I knew the minute I crossed the border from Italy into Switzerland. First, the train announcements switched from Italian to Swiss German. Then, the look of the houses began to change. Train station names and road signs ceased to be in Italian. The most striking change came when the drink cart vendor switched languages—he went from speaking flowery Italian to roaring by with an urgent Achtung!
Catching the Matterhorn Glacier Express
After changing trains in Brig, Switzerland I was on my way to Zermatt, the picturesque mountain village at the foot of the Matterhorn. The journey here is half the fun. You board a little red train with big picture windows called the Gotthard Bahn, or Glacier Express, which chugs along as it slowly winds its way ever upwards past sweet little swiss chalets full of carved wooden hearts.
Right outside the train window were fields of sheep and cows (wearing actual cow bells to boot), grazing in valleys dotted with waterfalls and streams. As the train emerged from each successive tunnel, the scenery seemed to grow even more beautiful: soaring mountain peaks stemming from emerald green valleys speckled with houses in the distance, complete with smoke escaping their chimneys, all surrounded by trees accented with splashes of yellow and orange leaves.
The Glacier Express line ended in Zermatt, a cute alpine village filled with charming wooden buildings decorated with colorful window shades with fun details like carved hearts. Mountains encircle the city center, soaring skywards and disappearing into the clouds, culminating in the highest peak of all: the Matterhorn.
Zermatt itself is small, comprised of a main street lined with restaurants, bars, and shops. Of course, the real highlight here is up top in the mountains, which are open year round for snow sports. When you’re not busy snuggling up to a cozy fire with a hot cocoa and watching the snow fall outside, you can head down to the center of town to the Matterhorn museum, which is the perfect primer for a corresponding jaunt up to the top of the Matterhorn. Displaying a reconstructed series of houses that give you an idea of what life up on the mountain was like in the early days of serious climbing expeditions, this museum is completely underground, except for its pointed glass peak rising from street level.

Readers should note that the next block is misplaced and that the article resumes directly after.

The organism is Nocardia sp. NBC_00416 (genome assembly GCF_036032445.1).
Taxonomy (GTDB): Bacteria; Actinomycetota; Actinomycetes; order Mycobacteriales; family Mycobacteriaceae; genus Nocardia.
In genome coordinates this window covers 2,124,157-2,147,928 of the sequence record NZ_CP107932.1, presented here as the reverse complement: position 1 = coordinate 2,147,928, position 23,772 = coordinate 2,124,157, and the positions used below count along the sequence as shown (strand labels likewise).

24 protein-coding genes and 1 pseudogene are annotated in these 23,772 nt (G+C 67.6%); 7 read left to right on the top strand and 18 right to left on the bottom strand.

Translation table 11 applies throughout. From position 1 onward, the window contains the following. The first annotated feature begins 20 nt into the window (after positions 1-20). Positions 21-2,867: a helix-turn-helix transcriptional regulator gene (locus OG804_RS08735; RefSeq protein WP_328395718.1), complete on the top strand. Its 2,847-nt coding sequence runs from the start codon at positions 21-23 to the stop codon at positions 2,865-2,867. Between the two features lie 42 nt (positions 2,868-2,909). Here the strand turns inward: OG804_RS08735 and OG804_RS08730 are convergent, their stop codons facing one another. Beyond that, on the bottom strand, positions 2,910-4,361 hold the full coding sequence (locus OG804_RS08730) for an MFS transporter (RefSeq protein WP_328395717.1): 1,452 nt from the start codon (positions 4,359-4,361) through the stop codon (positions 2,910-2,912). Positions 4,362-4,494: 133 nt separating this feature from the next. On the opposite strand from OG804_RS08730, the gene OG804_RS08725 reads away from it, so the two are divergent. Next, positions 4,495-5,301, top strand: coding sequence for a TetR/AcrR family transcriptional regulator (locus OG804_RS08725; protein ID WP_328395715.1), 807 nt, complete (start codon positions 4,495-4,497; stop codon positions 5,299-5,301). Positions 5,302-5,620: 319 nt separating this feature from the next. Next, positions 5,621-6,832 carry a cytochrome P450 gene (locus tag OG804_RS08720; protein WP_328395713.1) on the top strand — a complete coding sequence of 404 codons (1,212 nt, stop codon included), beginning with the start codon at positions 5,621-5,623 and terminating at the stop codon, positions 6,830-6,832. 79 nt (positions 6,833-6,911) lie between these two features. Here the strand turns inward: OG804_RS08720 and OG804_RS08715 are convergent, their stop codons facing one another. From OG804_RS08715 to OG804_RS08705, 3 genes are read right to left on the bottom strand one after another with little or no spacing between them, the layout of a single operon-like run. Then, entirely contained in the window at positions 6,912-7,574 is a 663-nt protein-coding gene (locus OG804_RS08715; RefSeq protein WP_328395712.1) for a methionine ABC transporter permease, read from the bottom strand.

Settling in: Romantik Hotel Julen
We stayed at the lovely Romantik Hotel Julen—seriously the most adorable hotel ever! A sweet heart theme is carried out throughout, with heart candies, hearts on the doors, on your robes—everywhere. The place really looks like something out of a storybook fairytale. The rooms are the best treat with wooden ceilings and walls throughout, accented by colorful curtains with big bow ties and faux candle chandeliers.
The hotel also has its own spa with a Cleopatra theme. A tiled plunge pool changes colors as you swim, going from purples to blues to greens to yellows then reds. But the best part is upstairs where you’ll find soft lounge beds below a glass ceiling through which you can watch the snow fall. This room is surrounded by various saunas, some dry, some humid, some scented, each decked out in their own decor. One has ceilings studded with tiny star lights that change colors, while another has fountains that splash onto gold mosaics. It’s the perfect place to unwind and get out of the cold weather!
The lobby is covered in animal skins, from throws to pillows to upholstered chairs and footstools. It’s the perfect place to sink into a good book by the fire, or grab a drink at the cozy adjoining bar. Plus breakfast in the hotel restaurant is a seriously gourmet affair with a huge spread of goodies, complete with hot chocolate and smoked fish and meats alongside soft Swiss cheeses, all enjoyed in a homey alpine atmosphere. At the end of the day, you get Toblerone chocolates on your pillow, a miniature edible version of the real Matterhorn looming just outside.
Check out more Zermatt coverage, including a jaunt up the Matterhorn and a visit to a glacier palace!